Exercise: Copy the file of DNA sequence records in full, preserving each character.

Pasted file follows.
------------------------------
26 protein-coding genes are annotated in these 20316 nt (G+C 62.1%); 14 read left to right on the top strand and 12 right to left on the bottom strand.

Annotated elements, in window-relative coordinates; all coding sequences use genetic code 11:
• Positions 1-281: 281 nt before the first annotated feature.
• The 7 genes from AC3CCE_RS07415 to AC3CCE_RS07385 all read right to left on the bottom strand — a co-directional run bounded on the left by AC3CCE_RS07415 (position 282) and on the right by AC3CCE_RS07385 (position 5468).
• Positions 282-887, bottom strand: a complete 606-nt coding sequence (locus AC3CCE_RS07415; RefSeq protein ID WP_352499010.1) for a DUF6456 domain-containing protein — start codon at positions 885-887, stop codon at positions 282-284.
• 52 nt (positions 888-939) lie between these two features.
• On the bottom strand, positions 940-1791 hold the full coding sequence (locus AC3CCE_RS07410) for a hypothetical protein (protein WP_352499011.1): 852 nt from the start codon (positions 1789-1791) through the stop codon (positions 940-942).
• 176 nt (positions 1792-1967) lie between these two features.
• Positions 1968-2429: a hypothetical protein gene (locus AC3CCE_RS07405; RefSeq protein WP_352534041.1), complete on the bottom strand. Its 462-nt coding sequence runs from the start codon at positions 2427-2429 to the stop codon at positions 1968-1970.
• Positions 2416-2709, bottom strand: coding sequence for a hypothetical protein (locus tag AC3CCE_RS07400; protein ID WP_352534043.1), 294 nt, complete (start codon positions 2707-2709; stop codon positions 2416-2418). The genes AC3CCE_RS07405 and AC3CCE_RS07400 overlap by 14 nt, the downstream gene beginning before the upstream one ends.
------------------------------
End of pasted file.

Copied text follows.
26 protein-coding genes are annotated in these 20316 nt (G+C 62.1%); 14 read left to right on the top strand and 12 right to left on the bottom strand.

Annotated elements, in window-relative coordinates; all coding sequences use genetic code 11:
• Positions 1-281: 281 nt before the first annotated feature.
• The 7 genes from AC3CCE_RS07415 to AC3CCE_RS07385 all read right to left on the bottom strand — a co-directional run bounded on the left by AC3CCE_RS07415 (position 282) and on the right by AC3CCE_RS07385 (position 5468).
• Positions 282-887, bottom strand: a complete 606-nt coding sequence (locus AC3CCE_RS07415; RefSeq protein ID WP_352499010.1) for a DUF6456 domain-containing protein — start codon at positions 885-887, stop codon at positions 282-284.
• 52 nt (positions 888-939) lie between these two features.
• On the bottom strand, positions 940-1791 hold the full coding sequence (locus AC3CCE_RS07410) for a hypothetical protein (protein WP_352499011.1): 852 nt from the start codon (positions 1789-1791) through the stop codon (positions 940-942).
• 176 nt (positions 1792-1967) lie between these two features.
• Positions 1968-2429: a hypothetical protein gene (locus AC3CCE_RS07405; RefSeq protein WP_352534041.1), complete on the bottom strand. Its 462-nt coding sequence runs from the start codon at positions 2427-2429 to the stop codon at positions 1968-1970.
• Positions 2416-2709, bottom strand: coding sequence for a hypothetical protein (locus tag AC3CCE_RS07400; protein ID WP_352534043.1), 294 nt, complete (start codon positions 2707-2709; stop codon positions 2416-2418). The genes AC3CCE_RS07405 and AC3CCE_RS07400 overlap by 14 nt, the downstream gene beginning before the upstream one ends.